If you have been tested for HIV and the result is negative and you never do things that might transmit HIV infection, then you and your health care provider can decide whether you need to get tested again.
HIV and AIDS: Are You at Risk?
CDC recommends that everyone know their HIV status. How often you should an HIV test depends on your circumstances. If you have never been tested for HIV, you should be tested.
CDC recommends being tested at least once a year if you do things that can transmit HIV infection, such as:
- injecting drugs or steroids with used injection equipment
- having sex for money or drugs
- having sex with an HIV infected person
- having more than one sex partner since your HIV test
- having a sex partner who has had other sex partners since your last HIV test.
How can I protect myself?
- Don’t share needles and syringes used to inject drugs, steroids, vitamins, or for tattooing or body piercing. Also, don’t share equipment ("works") used to prepare drugs to be injected. Many people have been infected with HIV, hepatitis, and other germs this way. Germs from an infected person can stay in a needle and then be injected directly into the next person who uses the needle.
- The surest way to avoid transmission of sexually transmitted diseases is to abstain from sexual intercourse, or to be in a longterm mutually monogamous relationship with a partner who has been tested and you know is uninfected.
- For persons whose sexual behaviors place them at risk for STDs, correct and consistent use of the male latex condom can reduce the risk of STD transmission. However, no protective method is 100 percent effective, and condom use cannot guarantee absolute protection against any STD. The more sex partners you have, the greater your chances are of getting HIV or other diseases passed through sex.
- Condoms used with a lubricant are less likely to break. However, condoms with the spermicide nonoxynol-9 are not recommended for STD/HIV prevention. Condoms must be used correctly and consistently to be effective and protective. Incorrect use can lead to condom slippage or breakage, thus diminishing the protective effect. Inconsistent use, e.g., failure to use condoms with every act of intercourse, can result in STD transmission because transmission can occur with a single act of intercourse.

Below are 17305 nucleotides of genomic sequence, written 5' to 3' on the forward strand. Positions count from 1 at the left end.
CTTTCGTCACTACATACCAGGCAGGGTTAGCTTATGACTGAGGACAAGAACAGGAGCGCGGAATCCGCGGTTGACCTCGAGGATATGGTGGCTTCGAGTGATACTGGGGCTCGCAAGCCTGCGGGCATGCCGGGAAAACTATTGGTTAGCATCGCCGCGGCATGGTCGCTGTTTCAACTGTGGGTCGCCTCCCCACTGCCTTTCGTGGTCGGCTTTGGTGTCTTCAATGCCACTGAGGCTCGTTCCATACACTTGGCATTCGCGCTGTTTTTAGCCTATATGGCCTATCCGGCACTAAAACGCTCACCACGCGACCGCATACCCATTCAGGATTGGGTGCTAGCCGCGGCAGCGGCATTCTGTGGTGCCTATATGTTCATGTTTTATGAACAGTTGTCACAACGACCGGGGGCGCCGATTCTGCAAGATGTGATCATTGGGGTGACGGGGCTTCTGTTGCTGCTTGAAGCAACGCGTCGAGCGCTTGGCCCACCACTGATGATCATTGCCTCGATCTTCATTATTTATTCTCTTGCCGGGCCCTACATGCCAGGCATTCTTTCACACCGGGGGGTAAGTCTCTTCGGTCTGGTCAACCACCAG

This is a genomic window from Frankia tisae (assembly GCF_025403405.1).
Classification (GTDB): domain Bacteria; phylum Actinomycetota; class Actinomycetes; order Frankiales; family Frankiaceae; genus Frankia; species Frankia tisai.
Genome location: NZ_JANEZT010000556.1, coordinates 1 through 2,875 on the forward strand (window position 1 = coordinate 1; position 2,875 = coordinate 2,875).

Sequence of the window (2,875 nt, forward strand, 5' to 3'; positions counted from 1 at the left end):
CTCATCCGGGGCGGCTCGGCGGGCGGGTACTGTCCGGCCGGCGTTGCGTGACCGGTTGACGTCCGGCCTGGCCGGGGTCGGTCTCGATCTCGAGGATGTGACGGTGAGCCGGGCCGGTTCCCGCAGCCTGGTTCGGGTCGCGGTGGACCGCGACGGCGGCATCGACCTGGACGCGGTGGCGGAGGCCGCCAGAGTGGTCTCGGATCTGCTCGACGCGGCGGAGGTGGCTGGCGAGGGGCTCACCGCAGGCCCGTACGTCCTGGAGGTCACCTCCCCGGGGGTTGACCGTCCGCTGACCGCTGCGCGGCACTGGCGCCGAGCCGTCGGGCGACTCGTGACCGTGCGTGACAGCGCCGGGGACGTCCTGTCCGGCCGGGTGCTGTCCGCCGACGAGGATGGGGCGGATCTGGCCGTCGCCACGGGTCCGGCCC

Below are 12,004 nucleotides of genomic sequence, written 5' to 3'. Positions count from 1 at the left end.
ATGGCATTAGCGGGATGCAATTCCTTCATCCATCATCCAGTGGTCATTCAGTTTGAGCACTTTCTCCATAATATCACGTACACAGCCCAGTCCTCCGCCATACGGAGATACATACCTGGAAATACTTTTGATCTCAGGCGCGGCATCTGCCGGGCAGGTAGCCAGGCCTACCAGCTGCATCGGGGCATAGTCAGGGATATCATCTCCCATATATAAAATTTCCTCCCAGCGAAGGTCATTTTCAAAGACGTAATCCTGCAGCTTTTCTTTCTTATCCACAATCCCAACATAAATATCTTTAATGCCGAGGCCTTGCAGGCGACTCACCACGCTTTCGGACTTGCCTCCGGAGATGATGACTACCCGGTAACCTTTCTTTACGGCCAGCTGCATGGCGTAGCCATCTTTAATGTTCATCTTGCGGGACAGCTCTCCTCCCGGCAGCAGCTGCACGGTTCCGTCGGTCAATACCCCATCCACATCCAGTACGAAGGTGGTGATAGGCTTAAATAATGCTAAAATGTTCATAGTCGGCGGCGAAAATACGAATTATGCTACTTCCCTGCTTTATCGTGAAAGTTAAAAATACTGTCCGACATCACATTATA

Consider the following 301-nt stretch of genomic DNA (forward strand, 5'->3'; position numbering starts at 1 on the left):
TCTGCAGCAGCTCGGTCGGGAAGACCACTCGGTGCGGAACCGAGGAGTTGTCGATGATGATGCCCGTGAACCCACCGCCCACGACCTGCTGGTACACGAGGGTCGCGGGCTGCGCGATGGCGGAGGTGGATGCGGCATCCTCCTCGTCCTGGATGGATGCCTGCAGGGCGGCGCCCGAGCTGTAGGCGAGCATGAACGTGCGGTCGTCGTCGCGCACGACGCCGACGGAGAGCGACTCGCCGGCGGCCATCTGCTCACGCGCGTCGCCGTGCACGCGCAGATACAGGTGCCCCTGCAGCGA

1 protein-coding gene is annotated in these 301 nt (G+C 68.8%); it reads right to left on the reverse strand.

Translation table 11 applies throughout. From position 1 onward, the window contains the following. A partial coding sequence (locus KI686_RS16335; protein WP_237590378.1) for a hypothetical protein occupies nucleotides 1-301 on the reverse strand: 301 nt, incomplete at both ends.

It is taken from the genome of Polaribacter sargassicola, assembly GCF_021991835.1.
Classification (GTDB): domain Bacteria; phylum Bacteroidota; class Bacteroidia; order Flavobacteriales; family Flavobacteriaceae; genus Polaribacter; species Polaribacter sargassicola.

- Don’t share razors or toothbrushes because of they may have the blood of another person on them.
- If you are pregnant or think you might be soon, talk to a doctor or your local health department about being tested for HIV. If you share HIV, drug treatments are available to help you and they can reduce the chance of passing HIV to your baby.
How can I find out more about HIV and AIDS?
You can call CDC-INFO at 1-800-CDC-INFO (232-4636); TTY access 1-888-232-6348. CDC-INFO is staffed with people trained to answer your questions about HIV and AIDS in a prompt and confidential manner in English or Spanish, 8A-8P (EST) M-F. Closed weekends and major federal holidays. Staff at CDC-INFO can offer you a wide variety of written materials and put you in touch with organizations in your area that deal with HIV and AIDS.
Sex & Condoms
|Condom Size Chart Guide||2.20 MB||Download Preview|
|How to Buy Condoms- 11 Steps (with Pictures) - wikiHow||1.80 MB||Download Preview|
|CONDOM DOs & DON’Ts Fact Sheet||1.56 MB||Download Preview|
|Condom Quiz - WebMD||928.44 KB||Download Preview|
|How To Put on a Condom graphic||476.52 KB||Download Preview|
|The Female Condom Guide||394.06 KB||Download Preview|
|The Female Condom Guide Spanish||992.02 KB||Download Preview|
|Condoms and Sexually Transmitted Diseases||196.58 KB||Download Preview|